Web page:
The study by lender Santander says a quarter were forced to downsize to a less attractive home while 31 per cent moved to an area they did not like.

The angle is clear: convince parents that they ought to be aiming high to keep up with the Jones’, and then be the ones to hold their hand when they over-stretch on the mortgage. Fortunately, that’s the kind of dependable and risk-free system sound economic models are based on, with no history of ever having gone wrong in the past…

Santander’s Miguel Sard said: “Being within a certain school catchment area can often come at a cost.

It’s important that parents don’t stretch themselves beyond their means.”

Wise words, Mr Sard, but we’d be more inclined to take them at face value in something other than a glorified advert for your services.

“Kids have unrealistic salary expectations!” says group of bankers

Another from the ‘kids are stupid’ file now, with the finding that pupils who have just gotten their GCSE’s aren’t fully acquainted with the realities of payscales:

GCSE results 2015: Average school-leaver expects to earn almost £90,000, Santander survey reveals

Bank says only 7% would consider becoming an apprentice which shows ‘there is still a lack of awareness’

The average school-leaver expects to earn an annual salary of almost £90,000 at the height of their career – despite the UK average being £26,500, according to new Santander research.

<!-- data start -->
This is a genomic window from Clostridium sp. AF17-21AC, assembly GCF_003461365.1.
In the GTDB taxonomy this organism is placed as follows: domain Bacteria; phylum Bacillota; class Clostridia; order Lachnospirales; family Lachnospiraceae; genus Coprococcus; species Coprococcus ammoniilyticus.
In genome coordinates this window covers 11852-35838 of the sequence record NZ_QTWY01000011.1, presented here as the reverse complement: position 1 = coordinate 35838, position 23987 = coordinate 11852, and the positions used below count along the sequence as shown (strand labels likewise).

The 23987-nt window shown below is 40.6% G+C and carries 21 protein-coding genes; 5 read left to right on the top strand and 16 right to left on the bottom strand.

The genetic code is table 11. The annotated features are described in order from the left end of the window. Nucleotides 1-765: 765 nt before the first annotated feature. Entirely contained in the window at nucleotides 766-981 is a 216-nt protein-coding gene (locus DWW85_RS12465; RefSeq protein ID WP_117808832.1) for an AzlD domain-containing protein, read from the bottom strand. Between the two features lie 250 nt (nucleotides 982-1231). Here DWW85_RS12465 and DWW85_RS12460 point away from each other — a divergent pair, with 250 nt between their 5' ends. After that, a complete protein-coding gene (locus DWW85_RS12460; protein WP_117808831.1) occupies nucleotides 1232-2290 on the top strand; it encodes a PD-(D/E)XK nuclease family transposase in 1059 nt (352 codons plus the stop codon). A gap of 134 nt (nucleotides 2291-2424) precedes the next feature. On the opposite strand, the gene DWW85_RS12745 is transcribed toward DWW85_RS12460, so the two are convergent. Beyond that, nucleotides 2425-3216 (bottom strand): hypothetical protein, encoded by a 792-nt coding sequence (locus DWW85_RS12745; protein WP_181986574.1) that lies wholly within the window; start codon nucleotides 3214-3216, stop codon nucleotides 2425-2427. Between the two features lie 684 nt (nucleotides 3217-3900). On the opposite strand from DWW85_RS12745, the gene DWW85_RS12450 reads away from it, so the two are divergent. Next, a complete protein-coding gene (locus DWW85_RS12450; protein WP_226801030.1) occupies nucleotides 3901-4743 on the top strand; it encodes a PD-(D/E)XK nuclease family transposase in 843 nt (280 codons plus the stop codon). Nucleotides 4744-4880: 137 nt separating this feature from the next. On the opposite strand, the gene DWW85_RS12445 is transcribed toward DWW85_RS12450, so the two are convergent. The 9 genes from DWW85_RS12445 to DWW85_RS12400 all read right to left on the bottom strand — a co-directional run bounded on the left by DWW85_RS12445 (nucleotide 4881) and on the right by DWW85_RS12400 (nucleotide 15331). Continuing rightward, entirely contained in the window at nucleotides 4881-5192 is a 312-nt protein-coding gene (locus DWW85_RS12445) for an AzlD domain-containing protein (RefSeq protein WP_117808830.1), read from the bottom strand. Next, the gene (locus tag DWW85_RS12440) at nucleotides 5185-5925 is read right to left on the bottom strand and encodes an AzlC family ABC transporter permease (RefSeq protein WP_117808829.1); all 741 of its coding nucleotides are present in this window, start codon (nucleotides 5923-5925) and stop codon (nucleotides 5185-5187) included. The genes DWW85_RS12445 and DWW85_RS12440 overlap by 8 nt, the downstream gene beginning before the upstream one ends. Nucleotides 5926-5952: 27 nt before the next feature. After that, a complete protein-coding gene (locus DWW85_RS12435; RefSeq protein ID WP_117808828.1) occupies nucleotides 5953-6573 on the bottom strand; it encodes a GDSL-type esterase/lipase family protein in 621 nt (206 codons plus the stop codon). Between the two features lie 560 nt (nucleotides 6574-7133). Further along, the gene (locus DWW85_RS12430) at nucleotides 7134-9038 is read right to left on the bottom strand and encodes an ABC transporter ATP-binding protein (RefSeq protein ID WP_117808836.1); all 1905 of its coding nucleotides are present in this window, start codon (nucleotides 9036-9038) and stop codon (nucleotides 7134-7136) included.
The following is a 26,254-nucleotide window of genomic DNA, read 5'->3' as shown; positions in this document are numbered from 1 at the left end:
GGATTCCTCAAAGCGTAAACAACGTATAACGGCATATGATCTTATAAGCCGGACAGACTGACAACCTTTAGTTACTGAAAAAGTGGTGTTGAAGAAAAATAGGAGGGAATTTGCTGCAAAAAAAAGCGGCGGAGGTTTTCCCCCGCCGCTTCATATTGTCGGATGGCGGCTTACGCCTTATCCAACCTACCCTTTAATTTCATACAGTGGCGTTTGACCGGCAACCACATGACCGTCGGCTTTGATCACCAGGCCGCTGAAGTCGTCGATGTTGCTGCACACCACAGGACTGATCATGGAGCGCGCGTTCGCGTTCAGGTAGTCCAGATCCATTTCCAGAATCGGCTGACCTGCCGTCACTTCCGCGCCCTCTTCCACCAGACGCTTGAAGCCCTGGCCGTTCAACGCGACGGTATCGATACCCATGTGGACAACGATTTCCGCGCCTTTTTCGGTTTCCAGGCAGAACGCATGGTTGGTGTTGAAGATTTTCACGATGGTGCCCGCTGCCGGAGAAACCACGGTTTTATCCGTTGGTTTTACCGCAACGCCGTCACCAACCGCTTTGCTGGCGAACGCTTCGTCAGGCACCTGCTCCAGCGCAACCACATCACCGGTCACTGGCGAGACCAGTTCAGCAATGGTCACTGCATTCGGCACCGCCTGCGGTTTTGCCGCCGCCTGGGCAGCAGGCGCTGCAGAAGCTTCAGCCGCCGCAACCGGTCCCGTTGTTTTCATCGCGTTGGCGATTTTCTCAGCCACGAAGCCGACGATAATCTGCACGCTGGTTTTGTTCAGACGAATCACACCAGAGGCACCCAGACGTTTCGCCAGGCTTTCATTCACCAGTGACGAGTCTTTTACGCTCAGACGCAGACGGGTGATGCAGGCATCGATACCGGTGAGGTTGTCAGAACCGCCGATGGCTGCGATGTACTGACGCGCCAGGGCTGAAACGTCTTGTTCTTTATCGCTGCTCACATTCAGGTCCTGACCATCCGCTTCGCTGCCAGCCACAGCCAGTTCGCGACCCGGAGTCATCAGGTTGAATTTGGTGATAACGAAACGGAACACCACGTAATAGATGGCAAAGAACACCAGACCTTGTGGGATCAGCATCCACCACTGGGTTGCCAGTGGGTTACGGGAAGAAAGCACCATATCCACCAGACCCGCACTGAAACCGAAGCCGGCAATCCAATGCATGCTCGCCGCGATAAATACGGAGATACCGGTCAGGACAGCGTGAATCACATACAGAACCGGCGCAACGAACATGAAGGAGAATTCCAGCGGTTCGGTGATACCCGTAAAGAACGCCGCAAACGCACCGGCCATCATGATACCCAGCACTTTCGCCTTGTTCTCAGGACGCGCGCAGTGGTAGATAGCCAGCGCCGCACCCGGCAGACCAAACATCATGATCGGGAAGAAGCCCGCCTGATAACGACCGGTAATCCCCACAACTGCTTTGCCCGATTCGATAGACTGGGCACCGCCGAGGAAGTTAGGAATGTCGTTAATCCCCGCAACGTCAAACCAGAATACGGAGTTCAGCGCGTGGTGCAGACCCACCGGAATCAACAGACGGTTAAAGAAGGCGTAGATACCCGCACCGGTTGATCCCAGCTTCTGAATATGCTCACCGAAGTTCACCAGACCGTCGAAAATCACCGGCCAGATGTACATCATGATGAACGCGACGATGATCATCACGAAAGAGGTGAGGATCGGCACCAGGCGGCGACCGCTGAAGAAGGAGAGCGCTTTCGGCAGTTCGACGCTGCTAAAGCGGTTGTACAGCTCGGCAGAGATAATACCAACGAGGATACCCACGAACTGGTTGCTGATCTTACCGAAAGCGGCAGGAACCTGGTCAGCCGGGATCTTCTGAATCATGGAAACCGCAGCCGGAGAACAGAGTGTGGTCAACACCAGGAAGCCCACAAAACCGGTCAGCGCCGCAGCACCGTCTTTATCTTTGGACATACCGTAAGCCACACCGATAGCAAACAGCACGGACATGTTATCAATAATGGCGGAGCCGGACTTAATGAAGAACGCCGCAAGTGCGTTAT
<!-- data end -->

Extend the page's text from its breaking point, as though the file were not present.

The bank, which is one of the UK’s biggest personal financial service providers, spoke with almost 500 Year 11 students to gain an insight into their career attitudes to discover they think they’ll be taking home £89,000.

Source: Independent, 21st August 2015

GCSE results day: School leavers reckon they’re going to be on £90k a year

If you know anyone getting their GCSE results today you may want to sit them down and have a word.

The average 16-year-old reckons they will be on £89,000 a year at the peak of their career with one in five expecting to hit £100,000.

The average salary, remind them, is currently £26,500 and while some of them undoubtedly will make a decent amount of money, their expectations are pretty unrealistic.

The findings are from a Santander survey aimed at gauging young people’s career attitudes and expectations, released the day students discover their GCSE results.

Source: Metro, 20th August 2015

First off, it’s worth highlighting that the story in both papers is merely a trimmed down version of a press release by Santander – meaning no original journalism, or likely even fact-checking, was done by either the Metro or the Independent in this case:

This is particularly telling, as the press release wasn’t overly interested in kids’ earnings over their career as it was advertising Santander’s apprenticeships, as we can see from the quote in the Independent coverage:

The results also showed how apprenticeships are being perceived among the group: only seven per cent would consider becoming an apprentice which, Santander said, shows there is still a lack of awareness amongst young people of the career benefits and opportunities available through becoming one.

HR director at Santander, Vicky Wallis, described how there is the perception amongst young people that apprenticeships are only for ‘hands on’, manual professions.

While young people have a good understanding of the value of college and university, she said, there is a significant number who are unaware of the benefits of apprenticeships.

She added: “We need to encourage young people to look into the vast number of opportunities available to them through apprenticeships and the multitude of sectors involved, such as banking.”

As for the kids and their sky-high salary expectations, while what they want to earn might not be too closely aligned to reality, to have this pointed out by workers in the banking industry is something of a pot and kettle scenario.